The 16th Grey Cup champion Hamilton Tiger-Cats, circa 1928. (Uploaded by Liam Lahey to Pinterest)

The Hamilton Tigers shut out the Regina Roughriders, 30-0; a win especially impressive considering the Riders hadn’t lost a game in three years and hadn’t allowed a single touchdown during their streak.

Those streaks came to a crashing end in Hamilton as the Tigers opened the scoring with a Brian Timmis touchdown and the team never looked back.

The 1928 Grey Cup marked the first time a play-by-play broadcast of the game was available on the radio.

November 30, 1929

The Grey Cup returned to the AAA Grounds in Hamilton for its 17th installment and featured a rematch of the 1928 game.

It was the first time in the championship game’s history that the same two clubs met in consecutive seasons. It was also the first time a forward pass was permitted in Grey Cup competition.

Canadian Football Hall of Fame member, Brian Timmis (CFHOF)

The elements ensured this one was much closer than the previous game but still resulted in a Hamilton win, as the Tigers beat the Regina Roughriders, 14-3.

“Weather was a factor as a driving snow and freezing temperatures forced fans to run for shelter prior to the game,” according to the Canadian Football League official website. “Only 100 fans witnessed the opening kickoff. In total, less than 2,000 braved the elements at the Hamilton Amateur Athletic Association Grounds, with a playing surface as hard as pavement.”

“Regina’s Jersey Jack Campbell made Grey Cup history in the second quarter, throwing the ball downfield for the first time. Hamilton’s Jimmy Simpson knocked the ball down in front of the intended receiver, but rules allowed the ball to still be playable. A mad scramble ensued with the Roughriders recovering the ball.”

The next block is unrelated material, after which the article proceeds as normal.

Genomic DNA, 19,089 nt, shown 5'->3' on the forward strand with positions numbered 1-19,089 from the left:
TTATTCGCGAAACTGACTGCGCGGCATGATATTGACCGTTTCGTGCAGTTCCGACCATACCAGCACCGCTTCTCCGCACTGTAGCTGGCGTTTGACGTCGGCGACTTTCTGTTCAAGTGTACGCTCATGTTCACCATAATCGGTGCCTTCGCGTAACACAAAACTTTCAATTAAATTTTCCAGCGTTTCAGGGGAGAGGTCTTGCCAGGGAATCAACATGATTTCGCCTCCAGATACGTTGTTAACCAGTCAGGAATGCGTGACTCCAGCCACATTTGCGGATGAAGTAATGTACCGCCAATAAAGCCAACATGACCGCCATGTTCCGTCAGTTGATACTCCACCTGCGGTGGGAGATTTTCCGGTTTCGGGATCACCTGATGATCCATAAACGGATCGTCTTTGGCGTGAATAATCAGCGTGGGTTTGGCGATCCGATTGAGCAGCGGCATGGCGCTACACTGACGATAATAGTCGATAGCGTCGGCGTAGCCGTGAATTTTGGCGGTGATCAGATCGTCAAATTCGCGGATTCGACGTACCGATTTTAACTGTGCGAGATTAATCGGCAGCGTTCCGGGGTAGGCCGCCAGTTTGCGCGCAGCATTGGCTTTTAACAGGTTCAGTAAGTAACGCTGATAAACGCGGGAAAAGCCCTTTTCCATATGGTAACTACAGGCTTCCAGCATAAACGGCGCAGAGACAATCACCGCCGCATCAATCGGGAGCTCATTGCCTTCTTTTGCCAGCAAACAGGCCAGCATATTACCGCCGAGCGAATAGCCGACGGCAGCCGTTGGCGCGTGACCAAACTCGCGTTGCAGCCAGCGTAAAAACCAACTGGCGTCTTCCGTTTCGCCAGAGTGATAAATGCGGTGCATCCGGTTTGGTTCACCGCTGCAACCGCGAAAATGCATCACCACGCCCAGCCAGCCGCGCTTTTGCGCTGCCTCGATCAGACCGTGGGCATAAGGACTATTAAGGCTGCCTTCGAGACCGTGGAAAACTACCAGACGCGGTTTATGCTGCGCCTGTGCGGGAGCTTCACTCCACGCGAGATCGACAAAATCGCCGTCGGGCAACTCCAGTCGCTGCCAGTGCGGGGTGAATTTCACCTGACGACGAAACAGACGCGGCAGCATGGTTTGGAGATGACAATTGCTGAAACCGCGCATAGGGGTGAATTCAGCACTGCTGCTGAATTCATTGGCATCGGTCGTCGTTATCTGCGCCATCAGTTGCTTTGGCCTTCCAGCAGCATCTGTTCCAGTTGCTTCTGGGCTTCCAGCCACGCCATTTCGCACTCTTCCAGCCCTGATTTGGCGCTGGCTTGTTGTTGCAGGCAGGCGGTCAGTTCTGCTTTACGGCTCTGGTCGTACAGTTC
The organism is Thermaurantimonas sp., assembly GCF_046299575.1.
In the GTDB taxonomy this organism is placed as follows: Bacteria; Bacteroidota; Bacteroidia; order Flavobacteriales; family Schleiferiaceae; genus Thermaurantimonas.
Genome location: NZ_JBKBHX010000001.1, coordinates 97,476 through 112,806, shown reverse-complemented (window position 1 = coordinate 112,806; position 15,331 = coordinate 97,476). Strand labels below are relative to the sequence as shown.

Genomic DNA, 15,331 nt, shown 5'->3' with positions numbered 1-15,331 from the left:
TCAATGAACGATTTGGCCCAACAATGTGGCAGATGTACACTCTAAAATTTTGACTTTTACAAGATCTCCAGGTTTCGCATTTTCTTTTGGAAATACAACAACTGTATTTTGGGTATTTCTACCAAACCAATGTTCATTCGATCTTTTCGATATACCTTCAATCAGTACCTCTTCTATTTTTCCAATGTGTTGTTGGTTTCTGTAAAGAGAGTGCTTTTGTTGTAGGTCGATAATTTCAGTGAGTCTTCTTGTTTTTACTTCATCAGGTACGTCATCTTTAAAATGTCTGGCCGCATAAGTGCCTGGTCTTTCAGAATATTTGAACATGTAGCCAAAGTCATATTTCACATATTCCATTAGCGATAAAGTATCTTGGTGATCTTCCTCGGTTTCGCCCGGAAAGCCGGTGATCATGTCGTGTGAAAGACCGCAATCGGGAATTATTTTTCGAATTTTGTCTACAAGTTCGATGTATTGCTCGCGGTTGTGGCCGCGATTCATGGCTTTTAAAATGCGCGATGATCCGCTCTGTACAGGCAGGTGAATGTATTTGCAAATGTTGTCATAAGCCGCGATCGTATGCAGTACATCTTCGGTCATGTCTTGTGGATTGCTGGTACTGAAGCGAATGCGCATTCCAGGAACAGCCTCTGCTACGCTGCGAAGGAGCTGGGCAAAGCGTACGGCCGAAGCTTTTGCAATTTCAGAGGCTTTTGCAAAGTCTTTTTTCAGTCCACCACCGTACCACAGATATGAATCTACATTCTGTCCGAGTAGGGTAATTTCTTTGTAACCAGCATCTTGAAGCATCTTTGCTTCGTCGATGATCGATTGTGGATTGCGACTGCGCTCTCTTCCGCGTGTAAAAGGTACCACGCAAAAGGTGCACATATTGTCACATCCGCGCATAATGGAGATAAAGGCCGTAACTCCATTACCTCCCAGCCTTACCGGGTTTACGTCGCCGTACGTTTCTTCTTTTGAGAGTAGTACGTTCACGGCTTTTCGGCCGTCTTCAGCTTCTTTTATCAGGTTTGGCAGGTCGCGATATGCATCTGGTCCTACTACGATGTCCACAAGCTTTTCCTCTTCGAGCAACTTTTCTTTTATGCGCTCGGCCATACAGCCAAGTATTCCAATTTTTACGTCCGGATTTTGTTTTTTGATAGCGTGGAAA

It’s unfortunate this game wasn’t televised because the referee was reportedly knocked out of the game for a short period after running straight into the goal post following a play.

The weather may have played a factor.

December 3, 1932

Three years removed from their last championship encounter, Hamilton hosted Regina in the 20th Grey Cup in front of 4,806 fans at the AAA Grounds.

The Riders made history by playing in their fifth consecutive Grey Cup game, a record that would last 50 years. However, it also marked their fifth straight defeat in the national final.

Meanwhile, the Hamilton Tigers took home their third Grey Cup in five years.

Three years removed from their last championship encounter, Hamilton hosted Regina in the 20th Grey Cup in front of 4,806 fans at the AAA Grounds.

Future Hall of Famer Brian Timmis played his final game for Hamilton, rushing for 105 yards, while teammate Dave Sprague ran for 95.

December 7, 1935

The 23rd Grey Cup was played at what is now known as the Hamilton Amateur Athletic Association Grounds with 6,405 fans in attendance.

It marked the first time that a team from west of Ontario won the cup with the creatively named Winnipeg ‘Pegs defeating the Hamilton Tigers, 18-12.

Winnipeg had seven imports in their lineup, making it the first Grey Cup game to feature non-Canadian players.

End of an Era

1935 marked the last time the HAAA Grounds hosted a Grey Cup game. The next time the big game would be played in Hamilton would be 1944 at Civic Stadium (later renamed Ivor Wynne Stadium). In that game, the St. Hyacinthe-Donnacona Navy defeated the Hamilton Flying Wildcats, 7-6 as the country dealt with the final years of World War II.

Hamilton Tigers Football Team, 1904 (Hamilton Public Library)

Today, the HAAA Grounds is in the early stages of a municipal renewal plan expected to take shape in 2021.

You can still run on the same field as the Hamilton Alerts and Hamilton Tigers, only it likely won’t be in front of thousands of fans from across Canada. Instead, you’ll run past an elementary school, a garden, a playground, a splash pad, a basketball court, and the Hamilton Tennis Club.

If you’re curious for more information, the grounds’ entrance off of Charlton features a plaque outlining more than 150 years of history at the Hamilton Amateur Athletic Association Grounds.